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Had to bust out the marshmallows to complete the good ole American camping experience. Good thing I also brought napkins because as you can see, Dan got it all over his face.

Now, what was Brook doing during all this time? We fed her the same time we ate; we brought her special food from home. She was off leash, and is smart enough not to go near the grill or fire, luckily. For the most part, she spent her time right behind us. Brook is a great dog to have in the woods at night. She goes into full guard dog mode, and literally stands at her post all night until bed.

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There’s her guarding right behind Dan.

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Here’s her guarding next to our tent. She looks/listen/smells what we can’t and always alerts us of human or animal movement at night. Knowing that we have no phones, and are fairly isolated in this area, it’s a reassuring habit.

At around midnight, after chatting, talking, laughing and enjoying the wilderness all night, we bunked down in our tent. Equipment wise, we brought thin inflatable sleeping pads and thin blankets. I brought sleeping clothes, though Dan didn’t. I’d recommend it if not just for feeling cleaner and more refreshed in the morning. Brook sleeps in the tent with us because she is our daughter.

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She stole my blanket… she also absolutely loves that spot right behind my knees when I sleep on my side.  But in this picture, you can also see the sleeping pad and blanket I brought.

For protection, we had our knives and bear spray. Probably all you need. Georgia’s population of bears is only about 2000 total, and stick to distinct portions of the state (including the mountainous region of North Georgia), so the spray is reserved for any unwelcome visitors… bear or not. Personally, I believe in preparedness without paranoia. Do I think being isolated and without signal in the woods could be dangerous? Potentially, but not in how folks that don’t do a lot of camping or backpacking would think. I will always argue that you are far more likely to be hurt or approached by unwelcome human contact in the populated city center than the middle of the woods. Sorry, that a bit of a rant!

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Fast forward to the morning. We woke up as the sun rose at around 7a. Dan was still asleep, so I poked out of the tent and went for a walk down by the creek. There were a few fly fishermen down there. The soft bubbling and morning view was so tranquil. Funny thing, Brook managed to get the tent unzipped after I left, and came running toward me 100mph to my surprise while I was down there. She found me!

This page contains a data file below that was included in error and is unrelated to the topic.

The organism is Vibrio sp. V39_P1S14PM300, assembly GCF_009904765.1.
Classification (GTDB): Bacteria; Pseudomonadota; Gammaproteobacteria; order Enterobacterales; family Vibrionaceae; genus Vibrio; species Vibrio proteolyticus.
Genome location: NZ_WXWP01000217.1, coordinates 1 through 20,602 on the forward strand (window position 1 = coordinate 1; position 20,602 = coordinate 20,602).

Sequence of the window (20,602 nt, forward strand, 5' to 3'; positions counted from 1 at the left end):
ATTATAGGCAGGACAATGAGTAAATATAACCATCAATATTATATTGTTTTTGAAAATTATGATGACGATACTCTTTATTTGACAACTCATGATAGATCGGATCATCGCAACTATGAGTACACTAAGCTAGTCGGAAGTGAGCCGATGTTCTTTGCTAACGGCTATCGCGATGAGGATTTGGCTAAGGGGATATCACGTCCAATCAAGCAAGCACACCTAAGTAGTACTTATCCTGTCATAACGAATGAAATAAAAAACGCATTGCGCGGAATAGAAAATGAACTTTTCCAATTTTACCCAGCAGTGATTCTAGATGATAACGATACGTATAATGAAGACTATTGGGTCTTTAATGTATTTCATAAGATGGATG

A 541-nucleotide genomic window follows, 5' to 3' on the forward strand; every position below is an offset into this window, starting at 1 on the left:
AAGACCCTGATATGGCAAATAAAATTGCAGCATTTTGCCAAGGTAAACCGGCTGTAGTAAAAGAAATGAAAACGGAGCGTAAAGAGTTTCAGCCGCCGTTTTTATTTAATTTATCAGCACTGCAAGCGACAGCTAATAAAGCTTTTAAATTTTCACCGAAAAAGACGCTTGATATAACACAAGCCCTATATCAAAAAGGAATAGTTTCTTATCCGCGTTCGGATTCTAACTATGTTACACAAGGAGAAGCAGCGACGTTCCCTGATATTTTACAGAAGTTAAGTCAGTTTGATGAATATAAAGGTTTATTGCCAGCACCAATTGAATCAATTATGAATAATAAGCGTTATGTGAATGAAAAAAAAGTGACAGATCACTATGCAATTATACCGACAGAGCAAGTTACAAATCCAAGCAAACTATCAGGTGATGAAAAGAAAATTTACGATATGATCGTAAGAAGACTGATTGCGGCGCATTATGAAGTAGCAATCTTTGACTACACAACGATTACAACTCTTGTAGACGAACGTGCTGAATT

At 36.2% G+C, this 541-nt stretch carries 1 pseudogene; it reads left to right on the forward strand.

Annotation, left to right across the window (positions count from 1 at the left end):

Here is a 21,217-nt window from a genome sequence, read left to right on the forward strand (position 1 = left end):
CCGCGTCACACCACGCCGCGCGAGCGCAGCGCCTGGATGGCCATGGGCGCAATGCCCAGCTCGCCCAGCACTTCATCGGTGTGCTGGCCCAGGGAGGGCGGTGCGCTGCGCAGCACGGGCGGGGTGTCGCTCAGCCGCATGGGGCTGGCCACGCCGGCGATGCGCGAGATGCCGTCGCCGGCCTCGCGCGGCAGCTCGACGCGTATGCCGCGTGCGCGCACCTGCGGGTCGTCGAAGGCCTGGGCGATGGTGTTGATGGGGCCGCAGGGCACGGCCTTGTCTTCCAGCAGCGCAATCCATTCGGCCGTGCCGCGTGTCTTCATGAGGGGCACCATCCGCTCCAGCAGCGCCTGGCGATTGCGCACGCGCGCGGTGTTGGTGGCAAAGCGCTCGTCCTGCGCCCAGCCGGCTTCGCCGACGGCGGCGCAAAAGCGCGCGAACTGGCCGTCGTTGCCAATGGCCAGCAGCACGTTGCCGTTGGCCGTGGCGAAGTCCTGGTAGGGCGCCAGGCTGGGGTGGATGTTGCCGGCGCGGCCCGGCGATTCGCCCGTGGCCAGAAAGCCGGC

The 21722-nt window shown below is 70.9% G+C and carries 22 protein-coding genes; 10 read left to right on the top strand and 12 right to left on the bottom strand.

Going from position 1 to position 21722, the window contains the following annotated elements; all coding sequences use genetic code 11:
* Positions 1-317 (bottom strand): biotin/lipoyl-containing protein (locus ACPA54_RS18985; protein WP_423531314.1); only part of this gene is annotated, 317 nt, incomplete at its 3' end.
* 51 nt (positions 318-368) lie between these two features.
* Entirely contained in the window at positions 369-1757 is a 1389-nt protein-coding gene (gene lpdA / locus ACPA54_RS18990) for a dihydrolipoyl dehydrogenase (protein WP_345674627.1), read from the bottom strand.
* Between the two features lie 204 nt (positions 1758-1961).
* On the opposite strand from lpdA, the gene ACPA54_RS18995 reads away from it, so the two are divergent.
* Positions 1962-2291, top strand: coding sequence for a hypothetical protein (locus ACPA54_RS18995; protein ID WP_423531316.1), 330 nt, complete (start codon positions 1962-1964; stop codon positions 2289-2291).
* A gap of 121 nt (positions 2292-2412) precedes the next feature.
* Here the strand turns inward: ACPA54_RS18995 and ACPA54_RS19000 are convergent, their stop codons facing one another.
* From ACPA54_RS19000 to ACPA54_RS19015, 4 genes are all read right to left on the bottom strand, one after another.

By the time we made our way back, Dan, the camp-chef, had breakfast in the making. Breakfast was things we brought with us– eggs, steak, and cheesy potatoes o’brien. Eggs and potatoes cooked over our portable charcoal grill in a pan, while the steaks were sizzled over an open fire atop a steel camp grill.

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Talk about a feast. It was a little much for me so early in the morning, so Brook got the remains, little spoiled dog. We took a bit of a food coma nap after that. When we woke up, we packed everything up into the truck, made sure the site was left a little better than we found it and began the 3 hour, 40 minute trip back (to which I was the driver, ugh).

I highly recommend this area for trout fishing and camping. It was absolutely perfect in terms of the experience we were looking for. The sites are all right along the creek, so you hardly even have to walk (definitely don’t have to drive) to fish the creek. Most of the area was very clean, though we did spot some scattered beer cans, etc in the woods. Best of all, it was unplugged, and not crowded at all. Truly one of my favorite fishing trips thus far.

 

 

 

Wyatt Lake

Following our couple of bass (but no carp!) out at Kiest, we decided to amble down to the adjacent Wyatt Lake. Wyatt is not labelled on most maps that we saw, but it is to the direct East of Kiest, which is labelled. It’s a relatively small pond with a lot of landing areas to fish from. The entire pond feeds into the Little River.

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This is more of  a catfish pond, but the word on the street is that because most don’t fish it for bass, there are some lunkers sneaking around, little detected. At this point night was falling though so we decided to just get our cat gear set up. In addition to the single spin reel pole I threw out, Dan went ahead and cast out a couple of our traditional Korean cane poles. Depth wise, I was able to cast way further with the spin reel. Dan was maybe a few meters in front of the landing.

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But he ended up being the one to catch! With the cane pole, it’s important to have a landing net. The hooks used are much, much smaller (so more easily escaped), and since you have no reel, you bring the fish to you by tiring it out,  and raising the tip of the rod, basically fighting the fish intil it’s close enough to snag with the landing net.  I have explained this in my Korean fishing posts, but the cane pole rig is attached to a thin vertical bobber, which sinks and moves when the fish is grabbing the bait (raw chicken in this case).  When the bobber sinks all the way in, you set the hook by giving it a quick and forceful yank up. It’s a lot of fun to watch, and a lot of fun to fight to get the fish on shore.  This was the next catch for Dan:

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Yup– another turtle! They’re rampant around here. This poor little guy was hooked by his arm. He was obviously stealing the raw chicken and ended up caught in the act. And by the looks of it, he’s a little alarmed by the whole ordeal. And one more to complete the night:

It was nice to go to another lake after Kiest, and to get Dan catching a few! Nothing quite like the frustration of your fishing partner catching when you can only seem to pull up weeds and lose your lures. It was also really cool to break out the cane poles again. Still my favorite way to fish!